In the midst of Ireland’s Great Famine, a pregnant widow with four children dresses her 14-year-old daughter as a boy and casts her out to work. So begins Grace, the third novel of award–winning Irish author Paul Lynch. ABC RN’s Kate Evans sits down with the writer to learn more about what The Washington Post has described as “a picaresque that reads like a hybrid of John Steinbeck’s The Grapes of Wrath and Cormac McCarthy’s The Road”.
Supported by the Consulate General of Ireland, Sydney.
Paul Lynch (International)
Paul Lynch is the prize-winning Irish author of Grace, The Black Snow and Red Sky in Morning. He has won the French booksellers’ prize Prix Libr’à Nous for Best Foreign Novel and been a finalist for France’s best foreign book prize, the Prix du Meilleur Livre Étranger. His Irish famine novel Grace was published in 2017 to international acclaim. It was a book of the year in Esquire, Kirkus, The Guardian, Sunday Independent and an Editors’ Choice in the New York Times Book Review. Lynch’s writing has been described by NPR’s Alan Cheuse as “somewhere between that of Nobel poet Seamus Heaney and Cormac McCarthy”.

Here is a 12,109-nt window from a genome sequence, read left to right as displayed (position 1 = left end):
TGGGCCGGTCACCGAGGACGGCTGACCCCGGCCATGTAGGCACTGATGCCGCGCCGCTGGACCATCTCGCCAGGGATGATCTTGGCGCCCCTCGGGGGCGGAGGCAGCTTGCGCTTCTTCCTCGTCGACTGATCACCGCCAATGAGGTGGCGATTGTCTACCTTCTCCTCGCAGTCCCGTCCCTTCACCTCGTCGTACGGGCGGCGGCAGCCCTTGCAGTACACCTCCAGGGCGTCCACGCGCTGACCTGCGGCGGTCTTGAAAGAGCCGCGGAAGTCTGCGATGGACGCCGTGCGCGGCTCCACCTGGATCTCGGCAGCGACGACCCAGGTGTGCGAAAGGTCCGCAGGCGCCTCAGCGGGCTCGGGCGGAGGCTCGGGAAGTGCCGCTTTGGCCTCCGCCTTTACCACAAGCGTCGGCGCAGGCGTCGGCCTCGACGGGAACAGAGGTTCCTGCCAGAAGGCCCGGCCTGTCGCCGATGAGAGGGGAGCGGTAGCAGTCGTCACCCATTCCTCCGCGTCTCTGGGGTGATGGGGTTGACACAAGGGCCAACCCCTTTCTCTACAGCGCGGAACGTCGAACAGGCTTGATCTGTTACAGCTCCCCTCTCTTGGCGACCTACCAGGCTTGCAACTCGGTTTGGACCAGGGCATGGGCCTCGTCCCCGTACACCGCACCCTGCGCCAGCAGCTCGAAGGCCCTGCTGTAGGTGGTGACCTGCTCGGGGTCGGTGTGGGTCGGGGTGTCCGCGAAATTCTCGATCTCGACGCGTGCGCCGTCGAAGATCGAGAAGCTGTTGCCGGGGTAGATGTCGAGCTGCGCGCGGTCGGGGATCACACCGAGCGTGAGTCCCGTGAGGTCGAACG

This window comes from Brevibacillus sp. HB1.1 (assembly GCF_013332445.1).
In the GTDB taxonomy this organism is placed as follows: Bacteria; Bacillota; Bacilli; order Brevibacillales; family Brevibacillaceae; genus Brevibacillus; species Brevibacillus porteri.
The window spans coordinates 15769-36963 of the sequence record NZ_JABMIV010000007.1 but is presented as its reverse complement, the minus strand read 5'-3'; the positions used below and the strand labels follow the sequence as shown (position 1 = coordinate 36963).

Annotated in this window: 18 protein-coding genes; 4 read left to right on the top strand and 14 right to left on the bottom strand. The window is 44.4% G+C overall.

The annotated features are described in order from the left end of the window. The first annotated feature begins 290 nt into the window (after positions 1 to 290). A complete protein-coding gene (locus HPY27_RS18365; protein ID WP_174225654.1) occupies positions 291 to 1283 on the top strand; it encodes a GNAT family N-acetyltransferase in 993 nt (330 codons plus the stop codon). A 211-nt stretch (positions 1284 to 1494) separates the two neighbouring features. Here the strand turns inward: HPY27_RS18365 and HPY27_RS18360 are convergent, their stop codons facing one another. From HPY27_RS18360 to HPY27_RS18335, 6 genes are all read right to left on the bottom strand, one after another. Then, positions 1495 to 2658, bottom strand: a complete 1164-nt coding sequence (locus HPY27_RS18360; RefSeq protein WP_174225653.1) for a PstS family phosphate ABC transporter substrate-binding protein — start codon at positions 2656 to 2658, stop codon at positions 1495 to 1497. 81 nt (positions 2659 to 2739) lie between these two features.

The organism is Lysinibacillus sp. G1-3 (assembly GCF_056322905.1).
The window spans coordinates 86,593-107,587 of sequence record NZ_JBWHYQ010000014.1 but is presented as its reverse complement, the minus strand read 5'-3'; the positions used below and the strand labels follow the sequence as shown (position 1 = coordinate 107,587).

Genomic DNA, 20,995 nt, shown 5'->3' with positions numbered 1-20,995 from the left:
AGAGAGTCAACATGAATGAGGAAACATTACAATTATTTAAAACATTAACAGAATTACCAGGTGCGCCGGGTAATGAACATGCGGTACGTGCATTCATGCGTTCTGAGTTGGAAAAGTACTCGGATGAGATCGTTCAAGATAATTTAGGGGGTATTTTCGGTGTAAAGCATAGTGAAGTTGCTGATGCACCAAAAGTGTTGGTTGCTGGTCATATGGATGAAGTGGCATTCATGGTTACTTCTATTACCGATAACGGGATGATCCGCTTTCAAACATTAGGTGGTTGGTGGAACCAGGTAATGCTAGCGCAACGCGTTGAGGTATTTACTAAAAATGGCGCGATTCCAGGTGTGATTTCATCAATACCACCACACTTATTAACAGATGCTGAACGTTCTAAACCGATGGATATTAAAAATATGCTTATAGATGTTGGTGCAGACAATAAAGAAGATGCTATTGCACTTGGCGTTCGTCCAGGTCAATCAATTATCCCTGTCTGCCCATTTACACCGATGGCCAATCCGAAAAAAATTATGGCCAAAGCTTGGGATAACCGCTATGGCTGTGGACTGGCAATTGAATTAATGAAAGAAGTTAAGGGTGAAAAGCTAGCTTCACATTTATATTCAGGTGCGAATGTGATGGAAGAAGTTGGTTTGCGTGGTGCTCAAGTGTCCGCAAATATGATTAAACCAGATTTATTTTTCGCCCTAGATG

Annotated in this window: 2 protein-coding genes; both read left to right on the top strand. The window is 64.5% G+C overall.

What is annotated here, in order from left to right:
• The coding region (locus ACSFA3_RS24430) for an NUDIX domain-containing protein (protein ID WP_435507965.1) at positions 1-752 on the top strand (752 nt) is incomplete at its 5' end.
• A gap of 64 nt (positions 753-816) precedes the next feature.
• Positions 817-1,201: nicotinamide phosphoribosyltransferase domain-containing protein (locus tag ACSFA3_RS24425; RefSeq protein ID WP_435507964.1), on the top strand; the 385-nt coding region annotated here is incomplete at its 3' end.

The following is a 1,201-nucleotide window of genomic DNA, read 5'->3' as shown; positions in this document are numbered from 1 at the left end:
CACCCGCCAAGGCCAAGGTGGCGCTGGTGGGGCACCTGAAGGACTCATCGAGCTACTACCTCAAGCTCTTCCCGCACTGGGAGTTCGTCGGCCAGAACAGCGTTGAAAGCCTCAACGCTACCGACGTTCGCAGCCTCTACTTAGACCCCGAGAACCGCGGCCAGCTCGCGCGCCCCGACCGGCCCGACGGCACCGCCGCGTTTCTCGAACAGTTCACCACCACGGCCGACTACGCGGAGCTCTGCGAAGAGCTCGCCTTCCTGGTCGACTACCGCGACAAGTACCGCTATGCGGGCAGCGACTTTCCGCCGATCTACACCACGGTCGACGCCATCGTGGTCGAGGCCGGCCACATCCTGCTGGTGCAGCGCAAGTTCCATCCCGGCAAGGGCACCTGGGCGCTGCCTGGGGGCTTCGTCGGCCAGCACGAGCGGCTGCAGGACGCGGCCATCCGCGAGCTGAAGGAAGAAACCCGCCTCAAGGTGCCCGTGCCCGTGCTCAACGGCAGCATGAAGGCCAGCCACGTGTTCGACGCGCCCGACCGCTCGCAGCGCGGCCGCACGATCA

Kate Evans (Australian)
Kate Evans presents The Bookshelf on ABC RN with Cassie McCullagh, after years of interviewing writers for RN Books and Arts and Books Plus, as well as working across a whole slew of other RN programs. She regularly appears on stage in conversation with writers and artists. She has a PhD in history, cannot get through a day without reading fiction, and has a wildly idiosyncratic system of shelving and piling up books.